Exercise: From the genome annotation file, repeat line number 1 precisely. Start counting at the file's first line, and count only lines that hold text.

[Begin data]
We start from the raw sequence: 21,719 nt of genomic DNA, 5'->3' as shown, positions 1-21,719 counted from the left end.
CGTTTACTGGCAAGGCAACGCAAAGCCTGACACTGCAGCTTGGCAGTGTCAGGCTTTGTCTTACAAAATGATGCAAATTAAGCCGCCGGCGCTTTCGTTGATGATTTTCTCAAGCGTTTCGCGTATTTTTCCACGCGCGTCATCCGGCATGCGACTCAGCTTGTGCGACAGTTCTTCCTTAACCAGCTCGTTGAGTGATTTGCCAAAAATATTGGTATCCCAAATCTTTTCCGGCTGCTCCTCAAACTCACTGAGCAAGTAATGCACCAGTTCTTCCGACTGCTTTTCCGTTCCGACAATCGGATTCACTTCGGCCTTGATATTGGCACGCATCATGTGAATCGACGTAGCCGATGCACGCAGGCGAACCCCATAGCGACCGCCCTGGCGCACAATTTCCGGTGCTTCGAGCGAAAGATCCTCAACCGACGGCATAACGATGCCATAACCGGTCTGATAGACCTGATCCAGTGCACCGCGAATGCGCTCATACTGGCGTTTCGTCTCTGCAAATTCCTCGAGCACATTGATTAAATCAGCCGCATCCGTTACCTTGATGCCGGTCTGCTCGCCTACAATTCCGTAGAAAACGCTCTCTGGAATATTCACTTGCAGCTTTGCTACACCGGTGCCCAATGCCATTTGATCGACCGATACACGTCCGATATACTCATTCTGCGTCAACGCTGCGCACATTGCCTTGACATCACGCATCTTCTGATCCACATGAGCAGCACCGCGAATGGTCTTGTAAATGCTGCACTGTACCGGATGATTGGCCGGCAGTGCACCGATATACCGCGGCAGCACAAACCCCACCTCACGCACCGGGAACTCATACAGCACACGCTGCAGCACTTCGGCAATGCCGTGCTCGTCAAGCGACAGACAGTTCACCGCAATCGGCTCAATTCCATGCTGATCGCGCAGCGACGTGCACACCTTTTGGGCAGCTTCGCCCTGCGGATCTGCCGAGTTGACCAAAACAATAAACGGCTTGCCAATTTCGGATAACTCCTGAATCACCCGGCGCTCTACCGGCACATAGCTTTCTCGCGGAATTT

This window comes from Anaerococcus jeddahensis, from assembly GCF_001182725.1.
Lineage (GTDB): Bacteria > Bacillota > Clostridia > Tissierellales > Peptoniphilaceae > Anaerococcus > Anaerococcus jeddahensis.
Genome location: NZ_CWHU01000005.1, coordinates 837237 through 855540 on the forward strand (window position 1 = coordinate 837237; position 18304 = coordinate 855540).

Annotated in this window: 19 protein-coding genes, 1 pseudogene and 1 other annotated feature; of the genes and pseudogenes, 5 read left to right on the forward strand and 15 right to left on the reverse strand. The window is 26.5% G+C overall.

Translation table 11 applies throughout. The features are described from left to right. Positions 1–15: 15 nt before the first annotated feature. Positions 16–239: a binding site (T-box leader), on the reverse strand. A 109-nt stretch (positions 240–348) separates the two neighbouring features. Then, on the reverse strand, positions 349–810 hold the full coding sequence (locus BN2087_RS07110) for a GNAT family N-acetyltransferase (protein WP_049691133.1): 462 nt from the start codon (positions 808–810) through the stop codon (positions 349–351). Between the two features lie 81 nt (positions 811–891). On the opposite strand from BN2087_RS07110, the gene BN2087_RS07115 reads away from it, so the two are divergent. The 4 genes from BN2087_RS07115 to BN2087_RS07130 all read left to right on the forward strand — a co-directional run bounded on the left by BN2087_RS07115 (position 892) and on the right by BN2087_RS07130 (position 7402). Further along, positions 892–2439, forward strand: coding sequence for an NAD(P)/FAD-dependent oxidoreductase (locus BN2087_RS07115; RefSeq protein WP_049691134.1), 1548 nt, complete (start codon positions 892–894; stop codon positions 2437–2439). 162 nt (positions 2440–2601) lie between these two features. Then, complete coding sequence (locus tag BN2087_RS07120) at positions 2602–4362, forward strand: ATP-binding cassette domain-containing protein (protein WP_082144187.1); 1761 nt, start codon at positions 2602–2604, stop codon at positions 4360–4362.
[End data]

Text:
We start from the raw sequence: 21,719 nt of genomic DNA, 5'->3' as shown, positions 1-21,719 counted from the left end.